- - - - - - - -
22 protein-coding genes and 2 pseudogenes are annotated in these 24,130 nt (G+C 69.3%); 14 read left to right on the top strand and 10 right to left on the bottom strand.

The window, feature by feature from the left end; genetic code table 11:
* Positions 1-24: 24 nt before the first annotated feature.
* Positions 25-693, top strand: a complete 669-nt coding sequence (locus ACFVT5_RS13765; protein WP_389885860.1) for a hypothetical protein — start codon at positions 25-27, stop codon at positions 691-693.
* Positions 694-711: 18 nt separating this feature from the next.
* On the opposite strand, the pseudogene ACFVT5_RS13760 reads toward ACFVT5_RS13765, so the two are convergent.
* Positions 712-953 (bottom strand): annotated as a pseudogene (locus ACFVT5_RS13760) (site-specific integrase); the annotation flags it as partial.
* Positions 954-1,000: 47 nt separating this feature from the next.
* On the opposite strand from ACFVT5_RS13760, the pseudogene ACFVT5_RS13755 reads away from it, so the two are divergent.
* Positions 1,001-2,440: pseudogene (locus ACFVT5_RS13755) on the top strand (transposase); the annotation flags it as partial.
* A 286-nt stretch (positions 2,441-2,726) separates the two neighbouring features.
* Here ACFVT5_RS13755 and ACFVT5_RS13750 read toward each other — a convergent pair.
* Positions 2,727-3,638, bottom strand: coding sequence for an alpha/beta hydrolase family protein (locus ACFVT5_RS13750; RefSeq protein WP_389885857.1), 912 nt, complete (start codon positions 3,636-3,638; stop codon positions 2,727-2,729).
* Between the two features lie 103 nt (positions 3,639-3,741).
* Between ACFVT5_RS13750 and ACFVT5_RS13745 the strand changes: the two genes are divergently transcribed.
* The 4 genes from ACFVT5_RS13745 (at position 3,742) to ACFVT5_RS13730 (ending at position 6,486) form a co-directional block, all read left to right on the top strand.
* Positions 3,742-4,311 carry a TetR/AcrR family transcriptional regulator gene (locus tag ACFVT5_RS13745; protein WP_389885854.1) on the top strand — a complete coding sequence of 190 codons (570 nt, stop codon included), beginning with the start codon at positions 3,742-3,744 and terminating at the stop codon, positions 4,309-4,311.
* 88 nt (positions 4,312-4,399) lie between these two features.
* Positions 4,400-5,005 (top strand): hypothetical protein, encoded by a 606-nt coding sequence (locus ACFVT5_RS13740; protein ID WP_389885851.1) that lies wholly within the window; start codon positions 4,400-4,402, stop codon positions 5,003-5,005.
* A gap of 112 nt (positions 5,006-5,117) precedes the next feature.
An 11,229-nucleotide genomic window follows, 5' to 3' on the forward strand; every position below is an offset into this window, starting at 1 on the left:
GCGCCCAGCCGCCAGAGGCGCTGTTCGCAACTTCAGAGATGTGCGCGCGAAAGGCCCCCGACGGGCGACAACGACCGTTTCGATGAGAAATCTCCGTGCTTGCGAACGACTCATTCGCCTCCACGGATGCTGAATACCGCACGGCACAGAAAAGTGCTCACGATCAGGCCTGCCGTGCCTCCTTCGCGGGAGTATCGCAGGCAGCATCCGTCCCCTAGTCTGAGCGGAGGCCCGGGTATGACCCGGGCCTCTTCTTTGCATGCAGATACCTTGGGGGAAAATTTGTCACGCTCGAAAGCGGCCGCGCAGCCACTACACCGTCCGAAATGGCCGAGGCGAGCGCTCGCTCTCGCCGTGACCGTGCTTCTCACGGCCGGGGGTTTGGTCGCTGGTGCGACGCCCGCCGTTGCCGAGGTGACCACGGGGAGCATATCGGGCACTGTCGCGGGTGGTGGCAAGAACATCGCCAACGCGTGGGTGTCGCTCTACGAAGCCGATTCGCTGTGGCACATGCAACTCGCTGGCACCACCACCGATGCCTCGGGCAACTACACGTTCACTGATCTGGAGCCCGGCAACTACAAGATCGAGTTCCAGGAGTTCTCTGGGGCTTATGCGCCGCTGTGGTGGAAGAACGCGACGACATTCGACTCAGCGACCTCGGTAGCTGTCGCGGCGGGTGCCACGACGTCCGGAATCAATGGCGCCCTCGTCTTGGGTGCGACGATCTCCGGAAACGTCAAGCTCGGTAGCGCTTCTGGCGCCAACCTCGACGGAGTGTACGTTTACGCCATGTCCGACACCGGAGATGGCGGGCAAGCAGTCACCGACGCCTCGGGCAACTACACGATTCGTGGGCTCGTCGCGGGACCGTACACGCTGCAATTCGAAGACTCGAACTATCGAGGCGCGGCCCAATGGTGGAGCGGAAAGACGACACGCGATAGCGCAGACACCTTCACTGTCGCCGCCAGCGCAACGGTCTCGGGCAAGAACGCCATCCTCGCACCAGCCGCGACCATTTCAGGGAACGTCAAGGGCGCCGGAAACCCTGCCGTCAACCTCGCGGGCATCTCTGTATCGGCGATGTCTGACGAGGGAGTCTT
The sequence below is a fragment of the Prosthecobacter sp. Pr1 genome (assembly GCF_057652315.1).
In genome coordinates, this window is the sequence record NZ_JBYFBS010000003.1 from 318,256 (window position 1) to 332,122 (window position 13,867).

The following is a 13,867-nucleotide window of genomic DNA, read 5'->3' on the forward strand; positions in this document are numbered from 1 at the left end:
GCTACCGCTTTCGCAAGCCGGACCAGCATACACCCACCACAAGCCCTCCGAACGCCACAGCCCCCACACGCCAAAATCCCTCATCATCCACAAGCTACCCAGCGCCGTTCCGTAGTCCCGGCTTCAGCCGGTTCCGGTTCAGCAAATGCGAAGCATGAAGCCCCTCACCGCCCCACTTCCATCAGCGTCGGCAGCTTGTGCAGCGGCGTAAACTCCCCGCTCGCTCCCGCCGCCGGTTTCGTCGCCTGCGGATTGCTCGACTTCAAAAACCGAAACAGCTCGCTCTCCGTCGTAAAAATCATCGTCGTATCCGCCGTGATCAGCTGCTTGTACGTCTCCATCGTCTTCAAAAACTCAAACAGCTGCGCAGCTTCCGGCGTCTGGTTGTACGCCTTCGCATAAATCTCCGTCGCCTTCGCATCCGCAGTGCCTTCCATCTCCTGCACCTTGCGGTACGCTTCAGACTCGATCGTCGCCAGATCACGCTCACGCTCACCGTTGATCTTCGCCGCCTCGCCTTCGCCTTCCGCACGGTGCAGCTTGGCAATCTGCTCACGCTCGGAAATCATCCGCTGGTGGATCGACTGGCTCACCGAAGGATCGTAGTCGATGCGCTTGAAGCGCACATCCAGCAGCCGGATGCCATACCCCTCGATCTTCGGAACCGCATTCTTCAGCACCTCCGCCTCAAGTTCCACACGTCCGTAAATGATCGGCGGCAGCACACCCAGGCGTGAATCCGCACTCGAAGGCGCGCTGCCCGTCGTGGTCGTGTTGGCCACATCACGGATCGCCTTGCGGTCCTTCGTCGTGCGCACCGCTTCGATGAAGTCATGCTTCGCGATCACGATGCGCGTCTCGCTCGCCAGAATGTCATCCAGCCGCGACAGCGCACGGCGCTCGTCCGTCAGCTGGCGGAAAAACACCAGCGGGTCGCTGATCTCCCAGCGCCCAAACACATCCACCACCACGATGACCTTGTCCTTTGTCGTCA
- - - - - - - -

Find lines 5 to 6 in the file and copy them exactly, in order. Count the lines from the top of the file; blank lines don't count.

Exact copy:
* Positions 694-711: 18 nt separating this feature from the next.
* On the opposite strand, the pseudogene ACFVT5_RS13760 reads toward ACFVT5_RS13765, so the two are convergent.